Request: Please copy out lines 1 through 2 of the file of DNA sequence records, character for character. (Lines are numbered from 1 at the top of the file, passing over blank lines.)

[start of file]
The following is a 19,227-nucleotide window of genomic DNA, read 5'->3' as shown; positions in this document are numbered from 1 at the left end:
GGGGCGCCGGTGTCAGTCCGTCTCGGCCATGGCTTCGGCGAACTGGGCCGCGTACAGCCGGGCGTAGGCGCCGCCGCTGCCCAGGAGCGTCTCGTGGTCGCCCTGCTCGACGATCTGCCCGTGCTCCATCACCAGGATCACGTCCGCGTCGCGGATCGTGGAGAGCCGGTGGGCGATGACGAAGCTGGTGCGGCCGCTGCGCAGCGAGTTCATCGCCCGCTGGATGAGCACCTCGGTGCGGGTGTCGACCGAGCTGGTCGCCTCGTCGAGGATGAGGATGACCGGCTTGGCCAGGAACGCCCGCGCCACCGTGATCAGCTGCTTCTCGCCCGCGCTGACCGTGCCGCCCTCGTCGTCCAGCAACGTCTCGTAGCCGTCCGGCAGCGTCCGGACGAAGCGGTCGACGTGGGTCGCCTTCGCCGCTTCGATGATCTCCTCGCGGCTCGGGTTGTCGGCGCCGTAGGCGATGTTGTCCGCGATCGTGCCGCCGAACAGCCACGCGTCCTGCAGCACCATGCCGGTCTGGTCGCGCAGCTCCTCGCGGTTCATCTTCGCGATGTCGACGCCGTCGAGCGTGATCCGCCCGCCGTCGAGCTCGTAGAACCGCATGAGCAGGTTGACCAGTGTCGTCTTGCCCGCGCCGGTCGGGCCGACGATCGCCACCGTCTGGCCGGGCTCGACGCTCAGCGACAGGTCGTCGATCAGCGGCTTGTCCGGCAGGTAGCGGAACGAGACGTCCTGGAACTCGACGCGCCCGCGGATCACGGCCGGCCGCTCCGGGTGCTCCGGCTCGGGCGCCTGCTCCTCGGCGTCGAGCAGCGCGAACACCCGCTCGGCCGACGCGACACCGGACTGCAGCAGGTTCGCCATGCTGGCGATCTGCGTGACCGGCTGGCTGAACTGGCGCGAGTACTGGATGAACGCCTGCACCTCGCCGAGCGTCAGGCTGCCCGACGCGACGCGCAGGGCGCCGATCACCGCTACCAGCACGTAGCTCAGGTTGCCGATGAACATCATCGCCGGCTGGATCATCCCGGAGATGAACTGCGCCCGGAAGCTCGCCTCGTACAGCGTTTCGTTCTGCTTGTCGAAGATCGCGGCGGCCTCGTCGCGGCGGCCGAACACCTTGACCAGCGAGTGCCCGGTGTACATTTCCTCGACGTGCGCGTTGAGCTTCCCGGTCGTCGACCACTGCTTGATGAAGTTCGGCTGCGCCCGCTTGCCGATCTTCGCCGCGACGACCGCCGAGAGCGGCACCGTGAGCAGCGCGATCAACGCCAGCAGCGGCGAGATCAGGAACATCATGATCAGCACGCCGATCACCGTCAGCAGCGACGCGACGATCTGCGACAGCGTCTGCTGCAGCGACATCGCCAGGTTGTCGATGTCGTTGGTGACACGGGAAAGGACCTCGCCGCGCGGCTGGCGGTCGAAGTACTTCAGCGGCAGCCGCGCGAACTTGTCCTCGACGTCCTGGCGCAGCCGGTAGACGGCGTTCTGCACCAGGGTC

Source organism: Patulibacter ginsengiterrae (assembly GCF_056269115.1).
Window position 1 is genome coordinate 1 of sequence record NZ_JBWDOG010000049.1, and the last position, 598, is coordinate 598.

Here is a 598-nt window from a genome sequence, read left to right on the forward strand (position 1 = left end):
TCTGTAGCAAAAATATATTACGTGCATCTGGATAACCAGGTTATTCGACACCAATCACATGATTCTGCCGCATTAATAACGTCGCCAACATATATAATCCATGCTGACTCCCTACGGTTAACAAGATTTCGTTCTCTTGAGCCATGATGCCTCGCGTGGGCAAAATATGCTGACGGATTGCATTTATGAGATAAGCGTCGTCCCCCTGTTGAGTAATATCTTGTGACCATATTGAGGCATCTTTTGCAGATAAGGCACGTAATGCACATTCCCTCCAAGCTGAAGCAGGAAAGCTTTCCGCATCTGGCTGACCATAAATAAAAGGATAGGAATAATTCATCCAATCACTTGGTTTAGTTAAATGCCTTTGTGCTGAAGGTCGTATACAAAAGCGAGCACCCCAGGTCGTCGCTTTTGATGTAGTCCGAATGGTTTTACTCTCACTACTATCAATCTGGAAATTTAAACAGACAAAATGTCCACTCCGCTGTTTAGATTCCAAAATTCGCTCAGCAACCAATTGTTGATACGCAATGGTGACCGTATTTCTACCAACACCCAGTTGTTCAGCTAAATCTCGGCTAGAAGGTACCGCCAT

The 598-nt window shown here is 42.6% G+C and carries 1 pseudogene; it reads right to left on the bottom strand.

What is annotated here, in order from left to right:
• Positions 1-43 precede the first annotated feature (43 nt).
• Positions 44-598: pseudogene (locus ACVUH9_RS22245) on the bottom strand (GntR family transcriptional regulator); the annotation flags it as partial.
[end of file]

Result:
The following is a 19,227-nucleotide window of genomic DNA, read 5'->3' as shown; positions in this document are numbered from 1 at the left end:
GGGGCGCCGGTGTCAGTCCGTCTCGGCCATGGCTTCGGCGAACTGGGCCGCGTACAGCCGGGCGTAGGCGCCGCCGCTGCCCAGGAGCGTCTCGTGGTCGCCCTGCTCGACGATCTGCCCGTGCTCCATCACCAGGATCACGTCCGCGTCGCGGATCGTGGAGAGCCGGTGGGCGATGACGAAGCTGGTGCGGCCGCTGCGCAGCGAGTTCATCGCCCGCTGGATGAGCACCTCGGTGCGGGTGTCGACCGAGCTGGTCGCCTCGTCGAGGATGAGGATGACCGGCTTGGCCAGGAACGCCCGCGCCACCGTGATCAGCTGCTTCTCGCCCGCGCTGACCGTGCCGCCCTCGTCGTCCAGCAACGTCTCGTAGCCGTCCGGCAGCGTCCGGACGAAGCGGTCGACGTGGGTCGCCTTCGCCGCTTCGATGATCTCCTCGCGGCTCGGGTTGTCGGCGCCGTAGGCGATGTTGTCCGCGATCGTGCCGCCGAACAGCCACGCGTCCTGCAGCACCATGCCGGTCTGGTCGCGCAGCTCCTCGCGGTTCATCTTCGCGATGTCGACGCCGTCGAGCGTGATCCGCCCGCCGTCGAGCTCGTAGAACCGCATGAGCAGGTTGACCAGTGTCGTCTTGCCCGCGCCGGTCGGGCCGACGATCGCCACCGTCTGGCCGGGCTCGACGCTCAGCGACAGGTCGTCGATCAGCGGCTTGTCCGGCAGGTAGCGGAACGAGACGTCCTGGAACTCGACGCGCCCGCGGATCACGGCCGGCCGCTCCGGGTGCTCCGGCTCGGGCGCCTGCTCCTCGGCGTCGAGCAGCGCGAACACCCGCTCGGCCGACGCGACACCGGACTGCAGCAGGTTCGCCATGCTGGCGATCTGCGTGACCGGCTGGCTGAACTGGCGCGAGTACTGGATGAACGCCTGCACCTCGCCGAGCGTCAGGCTGCCCGACGCGACGCGCAGGGCGCCGATCACCGCTACCAGCACGTAGCTCAGGTTGCCGATGAACATCATCGCCGGCTGGATCATCCCGGAGATGAACTGCGCCCGGAAGCTCGCCTCGTACAGCGTTTCGTTCTGCTTGTCGAAGATCGCGGCGGCCTCGTCGCGGCGGCCGAACACCTTGACCAGCGAGTGCCCGGTGTACATTTCCTCGACGTGCGCGTTGAGCTTCCCGGTCGTCGACCACTGCTTGATGAAGTTCGGCTGCGCCCGCTTGCCGATCTTCGCCGCGACGACCGCCGAGAGCGGCACCGTGAGCAGCGCGATCAACGCCAGCAGCGGCGAGATCAGGAACATCATGATCAGCACGCCGATCACCGTCAGCAGCGACGCGACGATCTGCGACAGCGTCTGCTGCAGCGACATCGCCAGGTTGTCGATGTCGTTGGTGACACGGGAAAGGACCTCGCCGCGCGGCTGGCGGTCGAAGTACTTCAGCGGCAGCCGCGCGAACTTGTCCTCGACGTCCTGGCGCAGCCGGTAGACGGCGTTCTGCACCAGGGTC